Park Rules: Universal Bans Kids From Certain Areas, Considers New Ways To Enforce Limit

in Universal Studios

The globe at the Universal Studios Japan entrance

Credit: Dick Thomas Johnson, Flickr

One Universal Studios theme park has clarified rules restricting guests from certain areas after an onslaught of rule-breaking youngsters was caught on camera.

Like any private property, theme parks have strict rules designed to make the experience as enjoyable (and safe) as possible for guests and employees alike.

A young girl in a pink dress and tiara hugs snow white, who wears her signature blue, red, and yellow costume, inside a warmly lit room with decorative walls.
Credit: Disney

While some of these rules are obvious, such as not engaging in violent or offensive behavior on property, others take some guests by surprise. For example, did you know you’re not allowed to meet Disney characters while carrying food or drink or to bring a selfie stick into Walt Disney World or Disneyland?

All theme parks make these rules very clear on their websites and sometimes even bring in signs to warn guests of what is and isn’t acceptable during their visit.

A girl in a Gryffindor scarf smiles joyfully, next to a boy, as they approach a majestic, lifelike golden eagle statue inside a dimly lit, wooden-paneled room at Universal Park.
Credit: Universal Studios Japan

But sometimes, even signs aren’t enough to rein in overzealous guests.

That was the case at Universal Studios Japan earlier this month. On May 12, a video went viral on X (formerly known as Twitter) showing young guests flooding a restricted area of the show Kuromi Live, sparking debate about how well parents control their kids while visiting the park.

Don’t you feel so sorry for the crew at the Kuromi Live?
I continued to shout over and over again, “Can you please watch over your child?” and “Please stay as far as the blue line.”

Your child will get hurt 😢
My parents aren’t moving at all…
I thought my parents had gone, but they were picking up confetti together…

The young guests had rushed into areas marked as restricted to start collecting confetti at the end of the show. Despite Universal Studios Japan team members doing their best to intervene, the video seems to show parents letting their children run rampant regardless.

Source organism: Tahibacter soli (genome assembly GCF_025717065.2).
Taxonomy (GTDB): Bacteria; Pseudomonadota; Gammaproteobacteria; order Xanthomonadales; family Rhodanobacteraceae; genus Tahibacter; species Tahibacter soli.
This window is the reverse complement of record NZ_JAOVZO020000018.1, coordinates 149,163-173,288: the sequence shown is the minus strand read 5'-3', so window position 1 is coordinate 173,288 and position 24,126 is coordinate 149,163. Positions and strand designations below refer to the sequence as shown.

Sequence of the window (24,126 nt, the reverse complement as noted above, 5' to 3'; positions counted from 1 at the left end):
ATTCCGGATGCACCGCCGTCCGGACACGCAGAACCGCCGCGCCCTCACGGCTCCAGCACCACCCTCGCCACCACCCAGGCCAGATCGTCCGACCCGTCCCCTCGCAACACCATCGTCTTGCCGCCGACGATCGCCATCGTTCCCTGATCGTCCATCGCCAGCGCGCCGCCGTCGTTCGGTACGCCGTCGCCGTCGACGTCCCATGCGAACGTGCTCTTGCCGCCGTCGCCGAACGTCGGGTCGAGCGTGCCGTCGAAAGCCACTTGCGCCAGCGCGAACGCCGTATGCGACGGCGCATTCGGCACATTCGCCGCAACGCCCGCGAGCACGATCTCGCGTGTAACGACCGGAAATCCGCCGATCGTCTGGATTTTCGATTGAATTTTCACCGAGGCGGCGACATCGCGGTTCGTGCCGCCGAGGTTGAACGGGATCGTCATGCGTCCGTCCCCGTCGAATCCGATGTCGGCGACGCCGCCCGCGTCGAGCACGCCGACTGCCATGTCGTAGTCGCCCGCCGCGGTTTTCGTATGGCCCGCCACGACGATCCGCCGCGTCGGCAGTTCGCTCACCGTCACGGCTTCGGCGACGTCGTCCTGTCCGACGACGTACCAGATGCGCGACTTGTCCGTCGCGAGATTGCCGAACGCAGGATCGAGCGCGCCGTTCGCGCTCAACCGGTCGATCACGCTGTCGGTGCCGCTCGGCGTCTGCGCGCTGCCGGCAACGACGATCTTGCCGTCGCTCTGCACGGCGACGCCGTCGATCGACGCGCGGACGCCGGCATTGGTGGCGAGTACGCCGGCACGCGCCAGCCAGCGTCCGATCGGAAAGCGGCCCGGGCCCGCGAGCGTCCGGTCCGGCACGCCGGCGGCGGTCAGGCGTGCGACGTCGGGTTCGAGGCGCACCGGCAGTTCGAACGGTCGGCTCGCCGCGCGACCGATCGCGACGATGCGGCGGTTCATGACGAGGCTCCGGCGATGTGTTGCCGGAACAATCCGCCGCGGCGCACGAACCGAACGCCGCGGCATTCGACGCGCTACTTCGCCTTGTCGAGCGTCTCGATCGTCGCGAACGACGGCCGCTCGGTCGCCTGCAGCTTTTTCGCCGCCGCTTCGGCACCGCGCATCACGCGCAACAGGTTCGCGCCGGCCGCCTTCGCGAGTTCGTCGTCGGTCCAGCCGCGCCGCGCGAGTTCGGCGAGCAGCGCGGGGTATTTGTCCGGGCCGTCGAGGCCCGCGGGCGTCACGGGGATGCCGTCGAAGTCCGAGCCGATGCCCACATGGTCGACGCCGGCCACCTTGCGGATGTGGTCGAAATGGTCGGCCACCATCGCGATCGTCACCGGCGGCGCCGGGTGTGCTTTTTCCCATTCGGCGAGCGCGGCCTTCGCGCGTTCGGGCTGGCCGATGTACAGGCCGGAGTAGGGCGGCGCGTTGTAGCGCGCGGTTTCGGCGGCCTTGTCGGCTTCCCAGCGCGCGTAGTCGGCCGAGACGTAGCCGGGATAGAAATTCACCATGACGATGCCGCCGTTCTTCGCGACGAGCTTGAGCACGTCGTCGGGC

Several Universal fans responded to the video, pinning the blame on the parents. “If it’s become a lawless area, then I guess parents haven’t raised their children properly,” said one user in a post originally written in Japanese.

Universal Studios Japan icon at the Park entrance
Credit: Dick Thomas Johnson, Flickr

Another wrote: “The crew at the Kuromi Live kept calling out to the child, worried about his safety, but the parent didn’t move at all and just picked up the confetti with him, which made me really worried. I hope they’ll be careful not to hurt their child. Parents should prioritize their children’s safety.”

Others noted that this isn’t the first time they’ve witnessed kids behaving badly during the show. “Seriously, kids watching Kuromi concerts have really bad manners,” one user claimed. “I often see them sneaking through the gaps in the audience and going to the front. I think it’s the parents’ fault for that. They need to stop.”

Woman happy in front of the "NO LIMIT!" parade
Credit: Universal Studios Japan

Shortly after the incident, local news outlet Business Journal reached out to Universal Studios Japan for comment. After claiming that “this type of chaos does not occur on a regular basis,” the Osaka theme park admitted that it is “considering reviewing our operating methods to prevent this from happening again.”

It added: “We draw a blue line to create a boundary that says ‘Do not come any closer.’ However, this time, children crossed that line and entered the off-limits area, so we think it might be time to review how we operate, for example, by making it clearer.”

Guests ride the Snoopy roller coaster at Universal Studios Japan
Credit: Universal Studios Japan

Universal rejected the idea of removing guests from the park for entering this restricted area (“unless there is something extremely dangerous that cannot be overlooked from a safety management perspective”) but did add that “there are people who want to collect confetti” so it is “considering measures to prevent situations where people have to go into restricted areas to collect them.”

This isn’t the first time theme parks have had to step in to tighten up rules and restrictions because of unruly young guests. Earlier this year, Disneyland Paris had to install intrusive “do not climb” signs on Main Street, U.S.A. due to children scaling its fences to get up close and personal with new sculptures.

A nighttime view of a large, illuminated castle with multiple spires against a dark blue sky, highlighted by green and orange lights.
Credit: Universal Studios Japan

Related: Universal Making Four Major Changes to ‘Harry Potter’ Land

Located approximately two and a half hours away from Tokyo by bullet train, Universal Studios Japan is the third most-visited theme park in the world – ranking one spot above its biggest rival, Tokyo Disneyland, and five spots above Tokyo DisneySea.

Not only is the park home to its own version of The Wizarding World of Harry Potter and the first SUPER NINTENDO WORLD, but it’ll soon welcome a new land inspired by Donkey Kong (which will also feature at Epic Universe when it opens at Universal Orlando Resort in 2025). Originally planned to open in the spring, this was pushed back to late 2024 in April.

What steps do you think Universal or other theme parks could take to rein in younger guests? Let us know in the comments!

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